For a few years there in the early ’80s, few performers—never mind comics—had the kind of duende that Eddie Murphy radiated. He was bigger than TV, more than just a comedian—attractive, charming, bright, arrogant—he was a star. Before a lot of us kids at the time wanted to be like Mike, we dreamed of being Eddie. Murphy didn’t have Richard Pryor’s rage or tenderness—he’s never delivered a performance like Pryor did in Blue Collar—but he was a crack mimic, and he invited us to join him, even the white audience he was teasing. Above all, Murphy was in control.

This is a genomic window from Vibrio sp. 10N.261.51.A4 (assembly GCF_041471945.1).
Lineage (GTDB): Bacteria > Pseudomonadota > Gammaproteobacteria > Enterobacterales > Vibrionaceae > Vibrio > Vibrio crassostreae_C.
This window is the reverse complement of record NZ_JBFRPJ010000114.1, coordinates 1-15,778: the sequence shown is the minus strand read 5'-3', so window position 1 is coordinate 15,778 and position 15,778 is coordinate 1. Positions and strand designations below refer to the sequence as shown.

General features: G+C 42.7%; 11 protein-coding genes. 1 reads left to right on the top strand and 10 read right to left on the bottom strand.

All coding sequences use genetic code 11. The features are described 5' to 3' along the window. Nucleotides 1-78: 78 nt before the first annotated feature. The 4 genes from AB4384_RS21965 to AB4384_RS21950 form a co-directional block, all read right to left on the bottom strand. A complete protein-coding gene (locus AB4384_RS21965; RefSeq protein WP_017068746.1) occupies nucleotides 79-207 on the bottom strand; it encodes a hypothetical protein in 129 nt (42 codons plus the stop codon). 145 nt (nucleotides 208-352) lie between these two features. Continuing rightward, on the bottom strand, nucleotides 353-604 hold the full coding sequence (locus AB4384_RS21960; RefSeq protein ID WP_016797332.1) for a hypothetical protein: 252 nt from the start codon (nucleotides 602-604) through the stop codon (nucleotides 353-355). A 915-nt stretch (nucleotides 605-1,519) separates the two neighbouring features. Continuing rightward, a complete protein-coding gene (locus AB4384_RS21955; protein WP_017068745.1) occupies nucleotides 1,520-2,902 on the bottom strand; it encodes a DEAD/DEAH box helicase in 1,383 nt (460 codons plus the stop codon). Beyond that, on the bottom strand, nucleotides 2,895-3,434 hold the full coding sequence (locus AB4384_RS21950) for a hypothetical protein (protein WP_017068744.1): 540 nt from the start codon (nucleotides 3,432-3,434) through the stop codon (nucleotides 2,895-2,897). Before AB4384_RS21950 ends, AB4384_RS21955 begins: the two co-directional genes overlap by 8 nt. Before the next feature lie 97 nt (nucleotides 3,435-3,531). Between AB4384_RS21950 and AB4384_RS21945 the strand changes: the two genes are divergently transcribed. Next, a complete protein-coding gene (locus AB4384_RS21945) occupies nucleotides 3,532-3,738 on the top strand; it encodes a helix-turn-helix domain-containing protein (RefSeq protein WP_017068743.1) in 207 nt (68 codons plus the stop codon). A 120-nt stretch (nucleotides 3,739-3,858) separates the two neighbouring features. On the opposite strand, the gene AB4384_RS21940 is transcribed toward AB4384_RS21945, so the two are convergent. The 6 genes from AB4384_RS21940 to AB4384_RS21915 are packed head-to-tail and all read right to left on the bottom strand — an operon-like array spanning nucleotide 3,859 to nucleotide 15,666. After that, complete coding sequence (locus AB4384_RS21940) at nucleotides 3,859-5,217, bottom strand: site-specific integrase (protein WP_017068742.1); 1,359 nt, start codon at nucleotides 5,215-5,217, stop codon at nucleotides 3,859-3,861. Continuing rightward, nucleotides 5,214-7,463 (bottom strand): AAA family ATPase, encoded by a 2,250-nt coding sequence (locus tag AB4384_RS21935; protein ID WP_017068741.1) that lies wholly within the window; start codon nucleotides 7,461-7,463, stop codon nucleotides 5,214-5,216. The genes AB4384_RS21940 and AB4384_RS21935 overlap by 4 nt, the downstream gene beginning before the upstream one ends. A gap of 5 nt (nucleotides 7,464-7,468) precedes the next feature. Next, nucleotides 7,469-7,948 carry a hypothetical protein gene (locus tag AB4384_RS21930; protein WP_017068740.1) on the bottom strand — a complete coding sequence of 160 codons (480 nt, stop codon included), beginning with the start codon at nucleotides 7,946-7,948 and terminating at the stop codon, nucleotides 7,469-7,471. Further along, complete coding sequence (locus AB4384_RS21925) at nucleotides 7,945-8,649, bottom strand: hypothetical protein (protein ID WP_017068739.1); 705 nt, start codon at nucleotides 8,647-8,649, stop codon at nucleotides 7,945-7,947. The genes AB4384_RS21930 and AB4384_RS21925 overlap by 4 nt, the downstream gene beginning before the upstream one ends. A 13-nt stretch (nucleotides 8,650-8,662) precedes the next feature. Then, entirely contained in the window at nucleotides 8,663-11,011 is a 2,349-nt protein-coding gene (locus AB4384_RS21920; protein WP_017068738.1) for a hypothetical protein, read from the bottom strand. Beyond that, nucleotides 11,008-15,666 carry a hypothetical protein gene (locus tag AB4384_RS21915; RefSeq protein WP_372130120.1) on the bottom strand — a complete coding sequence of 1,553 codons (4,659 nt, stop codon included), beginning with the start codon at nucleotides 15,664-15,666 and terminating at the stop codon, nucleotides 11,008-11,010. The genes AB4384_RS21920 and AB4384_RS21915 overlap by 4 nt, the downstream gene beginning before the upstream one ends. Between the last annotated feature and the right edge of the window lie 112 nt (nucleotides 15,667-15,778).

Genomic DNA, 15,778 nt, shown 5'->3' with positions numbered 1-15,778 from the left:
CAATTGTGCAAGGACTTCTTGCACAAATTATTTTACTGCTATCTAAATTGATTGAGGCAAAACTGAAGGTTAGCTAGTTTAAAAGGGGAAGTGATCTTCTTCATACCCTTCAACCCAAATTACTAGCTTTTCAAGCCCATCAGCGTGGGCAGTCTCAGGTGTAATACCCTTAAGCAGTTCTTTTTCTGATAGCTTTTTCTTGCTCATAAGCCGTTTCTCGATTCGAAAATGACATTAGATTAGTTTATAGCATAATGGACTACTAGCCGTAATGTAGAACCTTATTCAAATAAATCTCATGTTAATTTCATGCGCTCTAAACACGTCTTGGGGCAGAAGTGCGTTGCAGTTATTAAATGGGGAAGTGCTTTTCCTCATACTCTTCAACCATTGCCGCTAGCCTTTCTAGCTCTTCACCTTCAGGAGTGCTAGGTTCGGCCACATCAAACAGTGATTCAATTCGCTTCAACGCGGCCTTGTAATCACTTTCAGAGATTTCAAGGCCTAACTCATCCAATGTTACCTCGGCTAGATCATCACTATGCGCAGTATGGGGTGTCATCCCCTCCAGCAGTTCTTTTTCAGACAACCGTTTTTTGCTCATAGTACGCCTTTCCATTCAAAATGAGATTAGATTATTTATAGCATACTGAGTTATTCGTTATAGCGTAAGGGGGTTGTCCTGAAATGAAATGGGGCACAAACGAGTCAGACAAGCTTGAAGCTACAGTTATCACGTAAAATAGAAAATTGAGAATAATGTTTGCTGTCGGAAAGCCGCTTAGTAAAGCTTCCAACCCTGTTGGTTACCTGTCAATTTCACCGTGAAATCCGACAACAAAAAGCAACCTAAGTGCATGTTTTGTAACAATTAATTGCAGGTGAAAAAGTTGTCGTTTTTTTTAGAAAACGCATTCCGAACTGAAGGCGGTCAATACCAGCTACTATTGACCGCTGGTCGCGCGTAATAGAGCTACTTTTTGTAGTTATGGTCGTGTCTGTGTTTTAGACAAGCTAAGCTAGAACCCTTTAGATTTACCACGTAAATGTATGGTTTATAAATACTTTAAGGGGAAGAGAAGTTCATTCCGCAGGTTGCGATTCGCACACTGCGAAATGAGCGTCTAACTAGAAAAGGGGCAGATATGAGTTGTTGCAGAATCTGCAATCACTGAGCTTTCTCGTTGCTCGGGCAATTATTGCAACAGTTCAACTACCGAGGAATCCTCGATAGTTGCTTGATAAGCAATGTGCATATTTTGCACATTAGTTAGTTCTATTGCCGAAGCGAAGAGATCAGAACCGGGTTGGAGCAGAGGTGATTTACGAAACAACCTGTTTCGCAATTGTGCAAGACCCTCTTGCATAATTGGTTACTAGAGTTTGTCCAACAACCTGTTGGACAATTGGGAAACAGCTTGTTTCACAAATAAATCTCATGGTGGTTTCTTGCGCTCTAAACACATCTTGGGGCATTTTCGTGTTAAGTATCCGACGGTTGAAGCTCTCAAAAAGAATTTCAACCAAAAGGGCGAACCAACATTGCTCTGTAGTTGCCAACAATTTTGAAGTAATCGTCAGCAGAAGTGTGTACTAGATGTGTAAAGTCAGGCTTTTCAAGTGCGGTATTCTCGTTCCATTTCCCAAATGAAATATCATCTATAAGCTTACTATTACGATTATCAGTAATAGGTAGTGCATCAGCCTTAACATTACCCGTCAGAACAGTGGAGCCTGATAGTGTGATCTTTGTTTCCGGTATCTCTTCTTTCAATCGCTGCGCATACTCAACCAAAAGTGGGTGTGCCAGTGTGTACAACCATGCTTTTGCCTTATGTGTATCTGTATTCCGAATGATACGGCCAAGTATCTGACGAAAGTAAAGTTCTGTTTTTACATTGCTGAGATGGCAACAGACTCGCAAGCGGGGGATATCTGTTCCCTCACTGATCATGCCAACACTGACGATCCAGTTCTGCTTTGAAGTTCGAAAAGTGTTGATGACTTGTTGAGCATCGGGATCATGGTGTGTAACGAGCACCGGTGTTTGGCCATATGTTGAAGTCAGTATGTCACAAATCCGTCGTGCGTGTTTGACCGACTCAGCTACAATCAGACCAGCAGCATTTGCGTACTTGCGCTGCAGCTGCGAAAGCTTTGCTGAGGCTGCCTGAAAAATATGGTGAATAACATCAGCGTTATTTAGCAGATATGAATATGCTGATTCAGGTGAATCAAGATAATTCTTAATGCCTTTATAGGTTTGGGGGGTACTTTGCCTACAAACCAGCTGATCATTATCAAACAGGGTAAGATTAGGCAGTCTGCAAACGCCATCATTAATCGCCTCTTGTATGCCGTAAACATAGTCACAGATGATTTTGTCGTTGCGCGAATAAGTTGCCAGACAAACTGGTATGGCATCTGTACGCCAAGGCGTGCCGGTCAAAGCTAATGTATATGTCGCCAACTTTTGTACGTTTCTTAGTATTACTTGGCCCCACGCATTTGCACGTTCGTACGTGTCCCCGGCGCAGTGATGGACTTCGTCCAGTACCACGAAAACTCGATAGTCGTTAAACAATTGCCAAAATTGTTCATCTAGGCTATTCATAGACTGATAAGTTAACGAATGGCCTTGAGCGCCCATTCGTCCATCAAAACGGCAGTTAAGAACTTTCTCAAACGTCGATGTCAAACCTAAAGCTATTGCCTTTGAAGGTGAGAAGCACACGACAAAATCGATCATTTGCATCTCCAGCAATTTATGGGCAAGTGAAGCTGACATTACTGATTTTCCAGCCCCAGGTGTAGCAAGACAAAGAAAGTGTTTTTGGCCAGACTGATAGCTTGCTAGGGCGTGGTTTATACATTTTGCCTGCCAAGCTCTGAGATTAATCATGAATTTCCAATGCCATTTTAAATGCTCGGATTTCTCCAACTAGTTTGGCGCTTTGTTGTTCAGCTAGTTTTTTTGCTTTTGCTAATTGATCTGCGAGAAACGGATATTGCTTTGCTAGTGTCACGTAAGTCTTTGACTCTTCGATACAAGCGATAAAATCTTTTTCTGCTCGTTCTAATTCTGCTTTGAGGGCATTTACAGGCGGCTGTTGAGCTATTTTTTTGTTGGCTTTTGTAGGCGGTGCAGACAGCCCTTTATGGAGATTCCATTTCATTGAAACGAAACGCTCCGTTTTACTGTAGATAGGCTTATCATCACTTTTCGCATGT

With magnificent fame, Murphy’s stand-up curdled into something mean-spirited and forgettable, and soon his winning streak at the box office came to an end, too. That’s when Peter Richmond caught up with him—during the filming of the romantic comedy Boomerang. Richmond’s profile was originally published in the July 1992 issue of GQ and is reprinted here with the author’s permission. Check out this intimate look at a mid-career Eddie Murphy and find out why fame, for him, had become a drag.